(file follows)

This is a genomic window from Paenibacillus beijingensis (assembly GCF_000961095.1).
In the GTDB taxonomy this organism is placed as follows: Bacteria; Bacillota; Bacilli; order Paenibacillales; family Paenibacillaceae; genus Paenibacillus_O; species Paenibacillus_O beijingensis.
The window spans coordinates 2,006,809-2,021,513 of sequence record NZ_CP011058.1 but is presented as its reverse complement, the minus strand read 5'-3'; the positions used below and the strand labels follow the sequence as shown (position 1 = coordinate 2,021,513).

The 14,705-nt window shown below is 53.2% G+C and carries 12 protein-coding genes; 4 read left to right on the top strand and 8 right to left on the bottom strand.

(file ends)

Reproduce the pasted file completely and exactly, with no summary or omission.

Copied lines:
This is a genomic window from Paenibacillus beijingensis (assembly GCF_000961095.1).
In the GTDB taxonomy this organism is placed as follows: Bacteria; Bacillota; Bacilli; order Paenibacillales; family Paenibacillaceae; genus Paenibacillus_O; species Paenibacillus_O beijingensis.
The window spans coordinates 2,006,809-2,021,513 of sequence record NZ_CP011058.1 but is presented as its reverse complement, the minus strand read 5'-3'; the positions used below and the strand labels follow the sequence as shown (position 1 = coordinate 2,021,513).

The 14,705-nt window shown below is 53.2% G+C and carries 12 protein-coding genes; 4 read left to right on the top strand and 8 right to left on the bottom strand.